If it is a positive feedback, you can naturally say, “ Would you mind leaving the positive review on our website?”

If it is your front desk staff making reservations, train them to nicely generate a conversation and ask for review. 

  • Ending a treatment

It is a great time to have a natural chat about how your patient feels at the end of the treatment. And you need to remember to ask for a review. 

  • Email

If you communicate with your patients often and well via emails, it could be a very convenient media to seek reviews.    

  • Email Blast to previous patients

When you first start gathering for review, it might be worth your time to send all your previous patients an email. You can start telling them why you need their feedback and how this will help you. 

  • In your email signature

You probably forget you have a valuable email property. That’s your email signature. It is a subtle way to prompt your patients to take action. 

The response rate for email is about 6%-8%. Thus, your email signature might get similar rates. 


  • Visit reminder

If you send an email to remind an appointment, it might also be a great opportunity to lead your patients to leave a quick review for you.

  • Paper  

If you prefer traditional paper and pen, you can definitely use traditional paper and pen to ask for review. 

  • Appointment card

If you use an appointment card at your clinic, why not print some of them to seek review. Direct your patients to the media you want them to leave a review. Or simply ask them to write on a note to leave it to your front desk.

  • Take home instruction

If you provide take home instructions on home care or how to take medicine etc, here is another good opportunity to utilize. 

  • Snail mail

Remember our email blast. You can do so in traditional snail mail too. If you want to save time, you can print out postcards. 

If you want to be more personal and have a higher open rate, a handwritten note usually will have 90% plus open rate. 

Also, a handwritten note shows your sincerity. Sincerity creates goodwill and carries out a great review. 

build a review process that works for you

Build a Process to collection reviews

Alright, you learn so much about getting reviews. It is time to put it into a process and make it simple for you to stay on top of it. 

  • Who

There are two folds in who. 

First is who you are going to ask for a review. Would you ask everyone in the past? Or just to start doing so today and ask all patients who finish a treatment? 

There is no right or wrong answer. It really depends on what you want to achieve. If you’ve been practicing for a while and want to jump start your review appeal. Reach out to all your previous patients. 

If you want to take it steady, nothing wrong with starting with current patients and building it up. 

Second is who in the practice is going to initiate the ask. If you are the solo-practitioner, yes, you will be the person to take the initiative. If you have a front desk, they could be the person who reaches out. Either way, remember to coordinate between your efforts and avoid being too pushy.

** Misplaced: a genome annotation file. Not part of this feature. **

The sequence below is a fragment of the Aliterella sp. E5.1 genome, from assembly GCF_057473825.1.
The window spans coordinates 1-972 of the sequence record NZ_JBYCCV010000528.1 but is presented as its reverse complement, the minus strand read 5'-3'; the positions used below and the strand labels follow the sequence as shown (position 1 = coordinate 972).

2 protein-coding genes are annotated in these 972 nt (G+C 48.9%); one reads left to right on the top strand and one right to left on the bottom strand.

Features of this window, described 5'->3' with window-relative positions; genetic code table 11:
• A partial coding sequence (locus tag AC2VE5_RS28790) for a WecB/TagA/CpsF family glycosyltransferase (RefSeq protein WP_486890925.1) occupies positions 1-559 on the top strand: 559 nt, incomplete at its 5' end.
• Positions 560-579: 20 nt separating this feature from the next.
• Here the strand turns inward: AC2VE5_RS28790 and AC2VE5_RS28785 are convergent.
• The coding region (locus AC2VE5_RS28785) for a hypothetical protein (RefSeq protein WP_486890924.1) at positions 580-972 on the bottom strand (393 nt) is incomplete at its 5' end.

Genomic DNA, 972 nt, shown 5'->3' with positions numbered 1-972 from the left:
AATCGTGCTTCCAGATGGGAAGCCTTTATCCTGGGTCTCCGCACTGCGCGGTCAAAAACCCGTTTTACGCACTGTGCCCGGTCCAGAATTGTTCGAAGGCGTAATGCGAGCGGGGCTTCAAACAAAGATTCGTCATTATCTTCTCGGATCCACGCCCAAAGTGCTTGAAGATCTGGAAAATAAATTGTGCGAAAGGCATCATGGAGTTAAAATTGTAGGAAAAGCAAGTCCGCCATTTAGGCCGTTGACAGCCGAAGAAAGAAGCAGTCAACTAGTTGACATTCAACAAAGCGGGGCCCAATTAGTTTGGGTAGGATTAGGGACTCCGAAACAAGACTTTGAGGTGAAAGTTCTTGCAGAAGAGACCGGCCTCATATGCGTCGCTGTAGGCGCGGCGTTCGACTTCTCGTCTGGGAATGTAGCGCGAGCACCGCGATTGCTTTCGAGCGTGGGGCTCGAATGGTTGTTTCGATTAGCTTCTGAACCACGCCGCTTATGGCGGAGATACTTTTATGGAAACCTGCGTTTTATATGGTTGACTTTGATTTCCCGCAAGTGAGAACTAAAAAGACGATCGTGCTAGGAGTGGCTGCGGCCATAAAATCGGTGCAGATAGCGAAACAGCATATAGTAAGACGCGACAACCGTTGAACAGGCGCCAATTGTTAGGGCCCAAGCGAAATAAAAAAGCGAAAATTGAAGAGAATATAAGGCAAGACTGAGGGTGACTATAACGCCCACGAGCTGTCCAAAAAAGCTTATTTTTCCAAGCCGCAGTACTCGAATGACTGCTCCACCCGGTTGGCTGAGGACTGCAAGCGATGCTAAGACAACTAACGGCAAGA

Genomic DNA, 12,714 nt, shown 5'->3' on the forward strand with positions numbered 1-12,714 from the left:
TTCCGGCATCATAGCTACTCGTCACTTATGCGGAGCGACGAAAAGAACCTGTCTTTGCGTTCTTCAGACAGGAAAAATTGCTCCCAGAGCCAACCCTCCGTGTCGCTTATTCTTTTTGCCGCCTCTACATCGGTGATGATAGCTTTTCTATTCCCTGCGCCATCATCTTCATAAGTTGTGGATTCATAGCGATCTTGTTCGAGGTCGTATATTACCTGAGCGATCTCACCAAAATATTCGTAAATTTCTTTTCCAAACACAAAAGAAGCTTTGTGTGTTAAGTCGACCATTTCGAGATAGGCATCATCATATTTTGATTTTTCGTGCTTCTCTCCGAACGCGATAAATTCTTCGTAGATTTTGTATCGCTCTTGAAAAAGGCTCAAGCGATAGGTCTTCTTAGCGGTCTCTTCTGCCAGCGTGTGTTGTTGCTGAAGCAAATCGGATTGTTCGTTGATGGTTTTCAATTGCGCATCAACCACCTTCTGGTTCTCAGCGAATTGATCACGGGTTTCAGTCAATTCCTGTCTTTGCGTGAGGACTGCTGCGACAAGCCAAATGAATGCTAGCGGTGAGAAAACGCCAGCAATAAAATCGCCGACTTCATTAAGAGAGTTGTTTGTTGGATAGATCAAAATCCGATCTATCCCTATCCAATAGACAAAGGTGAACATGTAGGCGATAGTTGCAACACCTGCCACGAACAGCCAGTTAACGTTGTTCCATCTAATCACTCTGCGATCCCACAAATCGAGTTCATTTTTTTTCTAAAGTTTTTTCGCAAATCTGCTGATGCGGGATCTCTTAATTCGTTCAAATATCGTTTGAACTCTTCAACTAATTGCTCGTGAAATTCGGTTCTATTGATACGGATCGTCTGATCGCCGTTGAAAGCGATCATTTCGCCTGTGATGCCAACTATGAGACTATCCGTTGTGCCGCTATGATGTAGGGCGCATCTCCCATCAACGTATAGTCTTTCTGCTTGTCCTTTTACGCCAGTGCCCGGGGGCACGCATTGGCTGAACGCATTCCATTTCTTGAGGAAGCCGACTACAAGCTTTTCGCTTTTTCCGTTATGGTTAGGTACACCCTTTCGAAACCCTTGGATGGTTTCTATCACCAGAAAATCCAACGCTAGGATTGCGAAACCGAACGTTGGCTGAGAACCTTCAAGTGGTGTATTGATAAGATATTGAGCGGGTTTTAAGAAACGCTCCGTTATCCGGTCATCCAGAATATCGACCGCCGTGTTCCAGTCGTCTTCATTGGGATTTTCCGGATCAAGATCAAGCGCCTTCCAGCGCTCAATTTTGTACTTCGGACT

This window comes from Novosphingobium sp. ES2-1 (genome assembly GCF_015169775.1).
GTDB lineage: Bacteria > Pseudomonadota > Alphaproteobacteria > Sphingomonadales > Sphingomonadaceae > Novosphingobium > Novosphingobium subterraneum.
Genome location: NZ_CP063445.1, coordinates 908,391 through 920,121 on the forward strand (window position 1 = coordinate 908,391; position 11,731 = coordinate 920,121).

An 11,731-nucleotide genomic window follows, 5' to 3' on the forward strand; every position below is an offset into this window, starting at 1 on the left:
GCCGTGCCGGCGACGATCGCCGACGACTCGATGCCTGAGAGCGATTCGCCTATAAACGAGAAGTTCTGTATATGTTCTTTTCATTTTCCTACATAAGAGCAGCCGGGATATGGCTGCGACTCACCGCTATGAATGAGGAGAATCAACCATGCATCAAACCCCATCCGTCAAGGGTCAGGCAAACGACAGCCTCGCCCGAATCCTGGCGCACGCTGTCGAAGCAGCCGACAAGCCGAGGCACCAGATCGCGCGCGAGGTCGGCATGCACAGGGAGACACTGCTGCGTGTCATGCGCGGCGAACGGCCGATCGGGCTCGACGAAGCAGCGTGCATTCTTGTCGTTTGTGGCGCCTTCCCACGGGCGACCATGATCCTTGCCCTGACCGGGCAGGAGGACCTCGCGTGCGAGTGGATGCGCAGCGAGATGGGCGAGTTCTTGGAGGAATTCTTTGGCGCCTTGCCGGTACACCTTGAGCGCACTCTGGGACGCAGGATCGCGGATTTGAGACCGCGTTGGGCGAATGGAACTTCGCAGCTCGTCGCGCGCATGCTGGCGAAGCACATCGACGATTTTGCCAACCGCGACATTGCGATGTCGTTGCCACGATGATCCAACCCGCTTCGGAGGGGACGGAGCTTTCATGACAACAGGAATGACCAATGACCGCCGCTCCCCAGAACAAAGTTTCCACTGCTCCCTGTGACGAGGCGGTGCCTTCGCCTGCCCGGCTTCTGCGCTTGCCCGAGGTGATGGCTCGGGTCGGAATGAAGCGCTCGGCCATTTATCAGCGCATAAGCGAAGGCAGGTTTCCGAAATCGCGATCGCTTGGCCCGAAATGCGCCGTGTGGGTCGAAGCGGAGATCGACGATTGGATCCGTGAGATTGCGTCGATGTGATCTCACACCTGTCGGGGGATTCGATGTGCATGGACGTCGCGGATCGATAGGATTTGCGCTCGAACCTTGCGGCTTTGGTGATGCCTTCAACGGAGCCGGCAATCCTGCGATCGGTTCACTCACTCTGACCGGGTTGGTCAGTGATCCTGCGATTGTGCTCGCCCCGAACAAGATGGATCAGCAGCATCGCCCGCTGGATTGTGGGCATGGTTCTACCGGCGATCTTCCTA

• When

You learn a few best timings to ask in person or subtly through take home instruction. You are in control of what one or two ways work the best for your patients and your practice.  

To begin with, just start simple. Don’t make it overwhelming for yourself. 

Give any method a solid 6 months. You can always change. 

  • Where

There are so many places your reviews can be shown online. To start with, it would also be great to focus on either your website or one social media or one review site. 

Choose one platform and guide your patients there. You don’t need to stick with one platform forever. If compared with similar practice in a similar area or size, you have a good amount of review. Guide your patients to a different platform to leave reviews. 

Remember, it is your practice. You are in control. 

  • How to deal with not so positive review

You do everything you can to help out a patient. You believe you will get a stellar review. 

The truth is occasionally you will receive a not so stellar review. 

If it is on your own website, you can decide your own editing and removing rules. 

If it is on social media or a review website, the general rule of thumb is to reply with facts. If you are too emotional to reply with fact, don’t feel compelled to answer immediately.

Type down your reply in draft. Look at it again the next day with the original review and your reply. 

If the not so great review reflects some areas you can do better, you can share what you will do differently in the future. 

Also, remember, it is natural you have some non five star reviews. It is normal and real. Focus on what you can do. That’s the incoming current patient. 


  • Compliance 

If the review is on your own website, please bear HIPAA compliance in mind. Leave personal details offline.  

  • Adjust your review process accordingly

The parting though is this is your practice, your review, and your process. In one way, it is to allow more people to know your practice and come in.  

More importantly, the review process needs to work for you. It does not hurt to try out a few platforms and ways to collect reviews. And adjust the process to make it your own.

Wish you to grow your practice your way!